The Democrat leadership in Illinois spent millions not only to elect Elizabeth Rochford and Mary Kay O’Brien to the Illinois Supreme Court, but also to smear their conservative opponents. In fact, one of Don Harmon’s pet groups called “All for Justice” was set up to attack the Republican candidates. They spent a whole bunch of money, but apparently failed to file the appropriate documents detailing the sources of their funding in a timely manner. In other words, Dems funded this group and didn’t report it until it really didn’t matter. Laws are for little people, not people like Don Harmon.
From the Cook County Record:
A political spending committee run by a close political ally of Illinois State Sen. President Don Harmon, and which spent millions of dollars to ensure Democratic control of the Illinois Supreme Court, has been hit with one of the largest fines in state history for violating campaign finance rules.
Further, campaign finance records show that, after the state elections board issued a notice of assessment and warning of the potential penalties, the committee transferred all of the remaining funds to a different political spending committee, also purportedly led by the same Harmon ally.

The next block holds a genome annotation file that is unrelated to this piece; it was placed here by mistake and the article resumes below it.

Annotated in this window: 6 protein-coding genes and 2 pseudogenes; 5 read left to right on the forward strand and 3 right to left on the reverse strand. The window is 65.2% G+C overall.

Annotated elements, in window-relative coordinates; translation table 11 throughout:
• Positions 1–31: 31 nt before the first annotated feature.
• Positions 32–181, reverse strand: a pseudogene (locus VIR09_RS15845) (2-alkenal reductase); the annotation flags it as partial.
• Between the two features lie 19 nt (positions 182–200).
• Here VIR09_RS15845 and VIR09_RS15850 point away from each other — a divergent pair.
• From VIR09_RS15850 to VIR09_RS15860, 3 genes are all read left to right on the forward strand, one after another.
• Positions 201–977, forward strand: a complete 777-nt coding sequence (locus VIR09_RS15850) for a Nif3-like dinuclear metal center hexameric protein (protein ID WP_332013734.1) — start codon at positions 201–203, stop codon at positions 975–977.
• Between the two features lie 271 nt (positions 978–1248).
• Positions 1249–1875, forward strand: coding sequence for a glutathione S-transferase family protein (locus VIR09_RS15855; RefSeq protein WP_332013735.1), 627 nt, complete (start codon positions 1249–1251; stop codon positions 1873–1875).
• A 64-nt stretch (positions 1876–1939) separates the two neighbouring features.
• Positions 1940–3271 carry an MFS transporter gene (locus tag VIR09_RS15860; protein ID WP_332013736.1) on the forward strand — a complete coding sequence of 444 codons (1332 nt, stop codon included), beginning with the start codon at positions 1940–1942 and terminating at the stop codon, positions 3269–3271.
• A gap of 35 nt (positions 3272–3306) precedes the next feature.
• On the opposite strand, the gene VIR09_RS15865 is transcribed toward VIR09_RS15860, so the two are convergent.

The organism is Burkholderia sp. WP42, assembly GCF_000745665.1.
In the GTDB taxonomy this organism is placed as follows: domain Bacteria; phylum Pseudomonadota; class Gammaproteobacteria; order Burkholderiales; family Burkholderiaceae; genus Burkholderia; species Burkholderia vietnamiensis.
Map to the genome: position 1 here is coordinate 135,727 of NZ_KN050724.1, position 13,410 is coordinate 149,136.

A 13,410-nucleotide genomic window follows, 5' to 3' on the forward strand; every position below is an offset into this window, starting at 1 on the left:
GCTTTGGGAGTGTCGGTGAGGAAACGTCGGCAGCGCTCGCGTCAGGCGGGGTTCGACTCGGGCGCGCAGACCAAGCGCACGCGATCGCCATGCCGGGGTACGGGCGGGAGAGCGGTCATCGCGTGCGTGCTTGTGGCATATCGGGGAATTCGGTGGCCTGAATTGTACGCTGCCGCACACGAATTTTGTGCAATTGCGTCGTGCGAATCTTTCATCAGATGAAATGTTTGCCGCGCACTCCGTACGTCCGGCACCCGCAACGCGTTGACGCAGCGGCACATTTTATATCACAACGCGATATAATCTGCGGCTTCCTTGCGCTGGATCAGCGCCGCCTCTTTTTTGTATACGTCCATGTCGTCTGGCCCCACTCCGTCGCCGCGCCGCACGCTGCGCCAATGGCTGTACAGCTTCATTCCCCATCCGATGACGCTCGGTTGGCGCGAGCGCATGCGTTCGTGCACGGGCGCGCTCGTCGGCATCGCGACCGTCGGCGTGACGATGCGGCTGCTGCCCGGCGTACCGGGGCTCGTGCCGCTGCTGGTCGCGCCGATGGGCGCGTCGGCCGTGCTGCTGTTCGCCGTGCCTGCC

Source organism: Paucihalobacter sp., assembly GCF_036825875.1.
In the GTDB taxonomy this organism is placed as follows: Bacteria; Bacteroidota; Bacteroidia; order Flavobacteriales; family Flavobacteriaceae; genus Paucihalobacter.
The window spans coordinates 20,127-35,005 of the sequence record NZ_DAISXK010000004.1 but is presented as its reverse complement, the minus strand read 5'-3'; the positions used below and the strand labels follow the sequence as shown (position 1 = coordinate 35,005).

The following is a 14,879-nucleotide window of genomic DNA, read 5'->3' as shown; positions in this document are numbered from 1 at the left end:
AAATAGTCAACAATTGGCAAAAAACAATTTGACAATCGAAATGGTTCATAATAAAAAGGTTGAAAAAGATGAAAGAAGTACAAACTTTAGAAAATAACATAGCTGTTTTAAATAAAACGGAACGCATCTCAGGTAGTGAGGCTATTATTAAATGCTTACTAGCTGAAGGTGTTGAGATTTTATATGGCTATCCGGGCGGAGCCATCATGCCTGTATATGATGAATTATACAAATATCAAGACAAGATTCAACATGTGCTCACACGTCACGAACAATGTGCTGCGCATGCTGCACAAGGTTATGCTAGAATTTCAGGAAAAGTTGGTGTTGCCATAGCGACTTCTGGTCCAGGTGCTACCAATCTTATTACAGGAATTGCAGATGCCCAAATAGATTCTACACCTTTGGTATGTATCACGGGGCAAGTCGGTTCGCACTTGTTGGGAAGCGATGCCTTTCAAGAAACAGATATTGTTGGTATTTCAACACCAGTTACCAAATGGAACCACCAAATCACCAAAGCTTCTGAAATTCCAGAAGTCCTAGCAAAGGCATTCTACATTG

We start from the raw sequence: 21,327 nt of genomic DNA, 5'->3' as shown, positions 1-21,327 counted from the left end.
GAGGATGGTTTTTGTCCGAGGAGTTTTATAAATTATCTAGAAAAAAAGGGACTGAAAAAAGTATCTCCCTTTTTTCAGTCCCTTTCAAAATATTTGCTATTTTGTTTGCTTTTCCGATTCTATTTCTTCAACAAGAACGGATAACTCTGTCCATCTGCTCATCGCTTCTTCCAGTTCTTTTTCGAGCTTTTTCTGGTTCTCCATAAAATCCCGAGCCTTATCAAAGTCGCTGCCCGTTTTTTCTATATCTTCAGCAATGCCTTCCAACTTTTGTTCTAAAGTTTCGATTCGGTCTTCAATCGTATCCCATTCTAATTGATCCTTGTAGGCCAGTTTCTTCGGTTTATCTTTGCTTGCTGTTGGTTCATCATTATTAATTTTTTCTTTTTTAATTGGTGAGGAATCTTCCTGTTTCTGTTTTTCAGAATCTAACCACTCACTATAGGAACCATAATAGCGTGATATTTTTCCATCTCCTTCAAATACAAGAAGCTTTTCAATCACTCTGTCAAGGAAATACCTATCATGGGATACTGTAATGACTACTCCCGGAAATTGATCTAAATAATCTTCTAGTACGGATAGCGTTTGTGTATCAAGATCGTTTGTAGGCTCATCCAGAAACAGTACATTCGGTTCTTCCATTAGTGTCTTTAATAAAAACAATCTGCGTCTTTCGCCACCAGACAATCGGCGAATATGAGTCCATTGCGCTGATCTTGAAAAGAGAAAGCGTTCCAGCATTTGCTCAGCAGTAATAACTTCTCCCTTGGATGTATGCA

On Nov. 21, the Illinois State Board of Elections signed off on an order directing the All for Justice campaign committee to pay $99,500 in penalties for refusing to file campaign spending reports, as required by state law and Illinois elections rules.
This wasn’t just a small group who spent a few thousand bucks. “All for Justice” raised and spent $7M+.
The All for Justice independent expenditure committee was created in August 2022 by personal injury lawyer Luke Casson.
Casson is one of the principles at the firm of Andreou & Casson, located on West Lake Street in Chicago’s Loop.
Casson, however, resides in suburban Oak Park, where he has been active in the local Democratic Party for years. He also serves as an elected member of the board of trustees at Triton College.
Casson has been politically linked to his fellow powerful Oak Park Democrat, Senate President Harmon. Perhaps as a symbol of his position, Casson was selected to represent Harmon as part of the legal team that led the defense of the controversial SAFE-T Act, the state criminal justice reform law that made Illinois the first state in the country to prohibit judges from using cash bail to keep criminal defendants in jail pending trial.
That defense included proceedings before the Illinois Supreme Court, including two new Democratic justices that Casson’s All for Justice committee helped elect.